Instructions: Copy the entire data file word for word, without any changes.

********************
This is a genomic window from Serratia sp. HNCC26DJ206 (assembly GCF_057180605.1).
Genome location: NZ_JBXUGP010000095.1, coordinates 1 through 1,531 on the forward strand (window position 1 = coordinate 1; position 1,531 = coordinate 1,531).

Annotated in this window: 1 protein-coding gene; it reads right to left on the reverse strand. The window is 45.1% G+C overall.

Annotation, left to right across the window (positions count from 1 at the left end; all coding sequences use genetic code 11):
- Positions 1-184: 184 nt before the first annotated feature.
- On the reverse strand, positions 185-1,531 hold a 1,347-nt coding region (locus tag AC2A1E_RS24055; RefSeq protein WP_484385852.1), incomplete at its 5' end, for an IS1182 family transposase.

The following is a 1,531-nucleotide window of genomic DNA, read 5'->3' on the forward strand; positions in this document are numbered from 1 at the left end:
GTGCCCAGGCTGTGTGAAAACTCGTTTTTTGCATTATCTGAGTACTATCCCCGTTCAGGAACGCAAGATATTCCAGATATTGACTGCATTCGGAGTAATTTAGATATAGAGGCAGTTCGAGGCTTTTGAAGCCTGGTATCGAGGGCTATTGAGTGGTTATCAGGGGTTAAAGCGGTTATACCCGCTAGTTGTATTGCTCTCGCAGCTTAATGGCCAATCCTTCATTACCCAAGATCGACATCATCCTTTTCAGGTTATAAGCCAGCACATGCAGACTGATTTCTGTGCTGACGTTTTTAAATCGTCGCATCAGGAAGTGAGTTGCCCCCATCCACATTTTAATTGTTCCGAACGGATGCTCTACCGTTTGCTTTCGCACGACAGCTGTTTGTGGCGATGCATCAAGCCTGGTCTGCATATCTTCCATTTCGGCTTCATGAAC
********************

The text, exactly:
This is a genomic window from Serratia sp. HNCC26DJ206 (assembly GCF_057180605.1).
Genome location: NZ_JBXUGP010000095.1, coordinates 1 through 1,531 on the forward strand (window position 1 = coordinate 1; position 1,531 = coordinate 1,531).

Annotated in this window: 1 protein-coding gene; it reads right to left on the reverse strand. The window is 45.1% G+C overall.

Annotation, left to right across the window (positions count from 1 at the left end; all coding sequences use genetic code 11):
- Positions 1-184: 184 nt before the first annotated feature.
- On the reverse strand, positions 185-1,531 hold a 1,347-nt coding region (locus tag AC2A1E_RS24055; RefSeq protein WP_484385852.1), incomplete at its 5' end, for an IS1182 family transposase.

The following is a 1,531-nucleotide window of genomic DNA, read 5'->3' on the forward strand; positions in this document are numbered from 1 at the left end:
GTGCCCAGGCTGTGTGAAAACTCGTTTTTTGCATTATCTGAGTACTATCCCCGTTCAGGAACGCAAGATATTCCAGATATTGACTGCATTCGGAGTAATTTAGATATAGAGGCAGTTCGAGGCTTTTGAAGCCTGGTATCGAGGGCTATTGAGTGGTTATCAGGGGTTAAAGCGGTTATACCCGCTAGTTGTATTGCTCTCGCAGCTTAATGGCCAATCCTTCATTACCCAAGATCGACATCATCCTTTTCAGGTTATAAGCCAGCACATGCAGACTGATTTCTGTGCTGACGTTTTTAAATCGTCGCATCAGGAAGTGAGTTGCCCCCATCCACATTTTAATTGTTCCGAACGGATGCTCTACCGTTTGCTTTCGCACGACAGCTGTTTGTGGCGATGCATCAAGCCTGGTCTGCATATCTTCCATTTCGGCTTCATGAAC